Pedagogy. MOOCs offer a huge opportunity to investigate how to use technology to more effectively educate students. They could potentially serve as laboratories to conduct experiments that might reinvent education. How can student learning be optimized in an online environment, and what is the best role of the faculty member in such an environment? Is the "flipped classroom" – i.e., using online lectures as preparation work for in-person interactions at multiple locations – a viable approach?
Scalability. Optimal education requires interaction between student and teacher, and no professor can know 100,000 students in a MOOC. So the model must continue to evolve so that the MOOC becomes one piece of the teaching equation. If credit beyond a “certificate of completion” is to be offered for MOOCs, what models should be developed and tested to evaluate mastery, given that a single professor cannot grade 100,000 exams?
Lab experience. In fields such as engineering or medicine, hands-on laboratory experiences are crucial. But as my friend (and predecessor as dean at Georgia Tech), Don Giddens, has asked: "Would you like to be operated on by a surgeon who earned a degree online?" So higher education must identify the best ways to supplement the virtual experience with the physical experience needed to impart knowledge. Here, we should not ignore the value of simulation environments – after all, pilots learn how to fly in simulators. And again, satellite locations to provide lab experience may be part of the answer.
Cheating. Right now, cheating is virtually impossible to prevent in the online world. In a recent panel discussion on online education, Dave Patterson, who taught a MOOC at the University of California at Berkeley, described technological evidence that indicates such cheating is “unbound.” Purveyors of MOOCs will have to develop sophisticated tools and processes to mitigate acts of academic dishonesty.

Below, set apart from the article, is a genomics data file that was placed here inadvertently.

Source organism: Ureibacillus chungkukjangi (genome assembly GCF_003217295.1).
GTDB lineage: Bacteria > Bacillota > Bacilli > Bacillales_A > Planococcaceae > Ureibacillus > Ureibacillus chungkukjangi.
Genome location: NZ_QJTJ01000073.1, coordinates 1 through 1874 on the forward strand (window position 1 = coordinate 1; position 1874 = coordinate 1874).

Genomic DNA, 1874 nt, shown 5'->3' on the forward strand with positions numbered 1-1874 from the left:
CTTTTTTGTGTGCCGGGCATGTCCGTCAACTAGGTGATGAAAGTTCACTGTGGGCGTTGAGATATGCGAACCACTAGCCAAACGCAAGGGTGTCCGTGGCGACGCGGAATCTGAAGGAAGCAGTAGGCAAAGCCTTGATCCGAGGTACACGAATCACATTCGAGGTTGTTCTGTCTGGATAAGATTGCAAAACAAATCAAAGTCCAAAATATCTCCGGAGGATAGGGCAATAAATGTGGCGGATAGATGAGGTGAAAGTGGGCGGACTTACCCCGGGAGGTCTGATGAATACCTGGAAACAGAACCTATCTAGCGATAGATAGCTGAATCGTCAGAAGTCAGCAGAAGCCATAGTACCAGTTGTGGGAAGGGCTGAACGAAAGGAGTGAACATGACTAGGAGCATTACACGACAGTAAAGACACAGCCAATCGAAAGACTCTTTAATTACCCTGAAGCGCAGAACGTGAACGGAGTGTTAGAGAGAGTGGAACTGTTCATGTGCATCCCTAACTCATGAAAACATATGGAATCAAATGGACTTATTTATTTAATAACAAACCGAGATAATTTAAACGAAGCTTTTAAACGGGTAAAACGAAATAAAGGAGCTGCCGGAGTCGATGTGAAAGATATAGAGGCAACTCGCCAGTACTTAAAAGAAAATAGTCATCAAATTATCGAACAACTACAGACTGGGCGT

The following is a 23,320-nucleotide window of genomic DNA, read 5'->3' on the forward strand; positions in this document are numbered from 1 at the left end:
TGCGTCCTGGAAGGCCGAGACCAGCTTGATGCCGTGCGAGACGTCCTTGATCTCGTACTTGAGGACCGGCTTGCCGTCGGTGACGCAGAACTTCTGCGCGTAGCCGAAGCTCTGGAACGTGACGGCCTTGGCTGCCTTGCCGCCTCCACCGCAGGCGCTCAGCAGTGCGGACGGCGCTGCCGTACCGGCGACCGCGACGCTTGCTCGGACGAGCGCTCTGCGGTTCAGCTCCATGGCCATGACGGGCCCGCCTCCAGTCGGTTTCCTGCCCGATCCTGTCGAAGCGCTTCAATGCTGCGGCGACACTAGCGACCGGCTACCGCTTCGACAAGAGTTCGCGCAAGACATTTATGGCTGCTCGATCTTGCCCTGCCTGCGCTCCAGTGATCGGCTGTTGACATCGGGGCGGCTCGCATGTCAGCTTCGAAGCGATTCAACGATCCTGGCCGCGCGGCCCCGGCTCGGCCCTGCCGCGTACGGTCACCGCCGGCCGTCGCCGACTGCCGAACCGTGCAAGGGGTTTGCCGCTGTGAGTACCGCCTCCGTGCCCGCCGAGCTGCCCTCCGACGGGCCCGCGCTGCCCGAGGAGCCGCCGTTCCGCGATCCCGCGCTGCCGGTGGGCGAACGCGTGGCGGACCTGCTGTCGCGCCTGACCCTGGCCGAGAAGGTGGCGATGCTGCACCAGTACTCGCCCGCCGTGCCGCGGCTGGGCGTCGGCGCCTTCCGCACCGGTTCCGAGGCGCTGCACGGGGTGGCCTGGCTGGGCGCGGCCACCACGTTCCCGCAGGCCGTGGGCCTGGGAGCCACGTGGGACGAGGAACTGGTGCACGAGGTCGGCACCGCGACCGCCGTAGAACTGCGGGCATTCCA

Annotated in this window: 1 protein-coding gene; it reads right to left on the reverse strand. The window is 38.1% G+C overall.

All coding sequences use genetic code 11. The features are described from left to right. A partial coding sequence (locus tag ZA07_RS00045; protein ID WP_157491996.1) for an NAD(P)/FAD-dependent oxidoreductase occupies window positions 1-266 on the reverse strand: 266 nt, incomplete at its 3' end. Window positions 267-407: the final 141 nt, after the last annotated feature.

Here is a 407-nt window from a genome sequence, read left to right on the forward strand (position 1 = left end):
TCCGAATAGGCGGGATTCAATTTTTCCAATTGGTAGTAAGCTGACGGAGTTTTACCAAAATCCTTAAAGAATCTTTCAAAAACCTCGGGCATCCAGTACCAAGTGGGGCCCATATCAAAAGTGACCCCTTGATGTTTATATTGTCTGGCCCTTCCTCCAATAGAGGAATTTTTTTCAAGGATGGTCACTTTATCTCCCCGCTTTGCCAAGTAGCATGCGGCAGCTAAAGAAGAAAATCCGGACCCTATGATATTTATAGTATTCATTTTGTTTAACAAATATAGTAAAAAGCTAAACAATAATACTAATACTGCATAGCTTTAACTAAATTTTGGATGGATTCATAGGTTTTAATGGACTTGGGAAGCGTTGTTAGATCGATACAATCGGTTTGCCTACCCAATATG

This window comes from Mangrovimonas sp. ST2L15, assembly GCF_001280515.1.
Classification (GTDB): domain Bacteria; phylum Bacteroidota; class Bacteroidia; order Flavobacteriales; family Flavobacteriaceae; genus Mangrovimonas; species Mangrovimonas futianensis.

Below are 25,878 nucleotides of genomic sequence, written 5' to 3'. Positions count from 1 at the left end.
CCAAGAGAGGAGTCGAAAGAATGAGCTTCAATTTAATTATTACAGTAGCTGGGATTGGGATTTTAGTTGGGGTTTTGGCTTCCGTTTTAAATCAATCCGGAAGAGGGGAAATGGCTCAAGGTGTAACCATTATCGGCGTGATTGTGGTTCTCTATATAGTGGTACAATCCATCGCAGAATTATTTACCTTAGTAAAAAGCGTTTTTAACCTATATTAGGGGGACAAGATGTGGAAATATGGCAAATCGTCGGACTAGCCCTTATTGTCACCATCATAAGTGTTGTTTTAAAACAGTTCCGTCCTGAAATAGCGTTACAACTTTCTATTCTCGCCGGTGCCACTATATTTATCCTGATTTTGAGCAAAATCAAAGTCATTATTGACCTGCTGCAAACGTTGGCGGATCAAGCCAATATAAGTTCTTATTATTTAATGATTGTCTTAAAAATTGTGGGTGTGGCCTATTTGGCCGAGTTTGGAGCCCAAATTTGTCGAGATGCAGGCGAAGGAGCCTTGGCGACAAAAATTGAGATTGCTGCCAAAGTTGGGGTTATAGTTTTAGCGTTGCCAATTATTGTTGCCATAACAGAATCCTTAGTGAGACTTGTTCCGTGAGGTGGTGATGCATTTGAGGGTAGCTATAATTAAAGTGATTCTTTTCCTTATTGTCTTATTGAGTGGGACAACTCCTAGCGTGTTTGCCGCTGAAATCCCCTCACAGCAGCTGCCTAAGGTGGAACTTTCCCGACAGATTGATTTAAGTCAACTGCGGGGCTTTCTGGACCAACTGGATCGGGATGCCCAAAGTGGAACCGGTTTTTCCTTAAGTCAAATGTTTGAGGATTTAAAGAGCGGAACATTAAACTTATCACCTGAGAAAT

Until higher education invents solutions that address these areas of concern, the future and value of MOOCs is uncertain. To employers, after all, the credential is paramount; if the credential comes with questions about quality of experience or depth of knowledge, its worth is compromised. This is not to say that Georgia Tech and others are sitting and waiting. We are actively experimenting with – and advocating for – MOOCs to harness their potential. In fact, this fall, engineering and computing faculty will be teaching several classes through Cousera on computational photography, control of mobile robots, computational investing and strategic energy.
A colleague recently reminded me of why we work toward this end when he posted to his Facebook page a quote by W.E.B. DuBois: "The purpose of education is not to make men and women into doctors, lawyers and engineers; the purpose of education is to make doctors, lawyers and engineers into men and women."
A college education is much more than mere knowledge transfer. It is a rite of passage and an important part of personal development and the maturation process. As universities work to assure that result, online courses will no doubt be part of the mix. How much a part depends on our ability to innovate our way forward.
Gary S. May is dean of the College of Engineering at the Georgia Institute of Technology.